One month from today, we will have golf. Well, we will hopefully have golf. The PGA Tour is planning on resuming on June 11 at the Charles Schwab Challenge in Fort Worth, Texas, but there are still plenty of complications to work out.

The Tour is expected to provide more formal guidelines for how all of this is going to play out later on this week, but snippets of information have been leaked along the way. Last week, we found out from PGA Tour member Brendon Todd that players were going to be tested three times in a tournament week -- once at home and then twice at the event. 

Now, as Alan Shipnuck and Joel Beall have reported, it seems as if there will be quarantined travel from event to event that will be provided by the PGA Tour. In addition, caddies will be allowed to attend and participate in events, although they will likely not be touching the golf clubs.

This, of course, is not foolproof, nor is it finalized. We will get more formal (and comprehensive) guidelines later this week, but surely these two will be part of the bigger picture. The idea of caddies carrying clubs but not touching them is pretty fascinating. They would essentially be there to provide emotional and intellectual cover for players as well as ensure players wouldn't have to carry their bags or push carts wouldn't have to be used.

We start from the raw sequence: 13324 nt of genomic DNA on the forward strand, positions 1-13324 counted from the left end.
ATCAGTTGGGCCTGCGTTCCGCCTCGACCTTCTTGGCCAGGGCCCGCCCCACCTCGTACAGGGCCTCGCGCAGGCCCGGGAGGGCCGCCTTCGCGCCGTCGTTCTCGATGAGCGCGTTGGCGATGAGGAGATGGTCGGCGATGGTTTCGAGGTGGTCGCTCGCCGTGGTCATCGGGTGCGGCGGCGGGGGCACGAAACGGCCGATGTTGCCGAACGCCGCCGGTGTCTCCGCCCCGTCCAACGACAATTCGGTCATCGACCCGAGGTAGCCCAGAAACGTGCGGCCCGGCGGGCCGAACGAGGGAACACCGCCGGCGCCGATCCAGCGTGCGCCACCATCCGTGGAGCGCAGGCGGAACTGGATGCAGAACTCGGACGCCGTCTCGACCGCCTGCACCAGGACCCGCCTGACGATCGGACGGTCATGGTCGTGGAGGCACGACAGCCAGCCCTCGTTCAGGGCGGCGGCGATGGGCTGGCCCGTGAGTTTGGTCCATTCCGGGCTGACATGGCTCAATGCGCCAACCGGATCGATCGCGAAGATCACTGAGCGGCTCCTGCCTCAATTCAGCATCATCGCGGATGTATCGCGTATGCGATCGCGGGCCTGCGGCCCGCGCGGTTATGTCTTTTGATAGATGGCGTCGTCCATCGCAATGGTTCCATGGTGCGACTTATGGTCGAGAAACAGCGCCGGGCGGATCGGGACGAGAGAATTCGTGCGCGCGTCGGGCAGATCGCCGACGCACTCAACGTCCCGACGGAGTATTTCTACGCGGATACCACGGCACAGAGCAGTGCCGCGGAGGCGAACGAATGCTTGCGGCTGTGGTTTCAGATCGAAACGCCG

The question I keep coming back to as it relates to all of this is what will happen if somebody tests positive for COVID-19. Is that a wrap on the year? Will it be different if it's a caddie or if it's a player? Is there a threshold for how many people will have to test positive before everything gets shut down? These are maybe unanswerable questions right now, but they have certainly been addressed behind closed doors.

Travel has been another big issue in my mind. This solution of sorts is helpful, but nothing will be 100 percent preventative. I don't know that there's a solution the Tour could even offer -- with so many golfers coming to town from so many different locations -- that would be comprehensive enough to reach the level of certainty everyone would be comfortable with.

So we're left with solutions that are good but not without risk. And that gets at the heart of not just the golf economy but the broader American one, too. How much risk is too much as we reenter an unknown future and try to make the most of a very broken situation.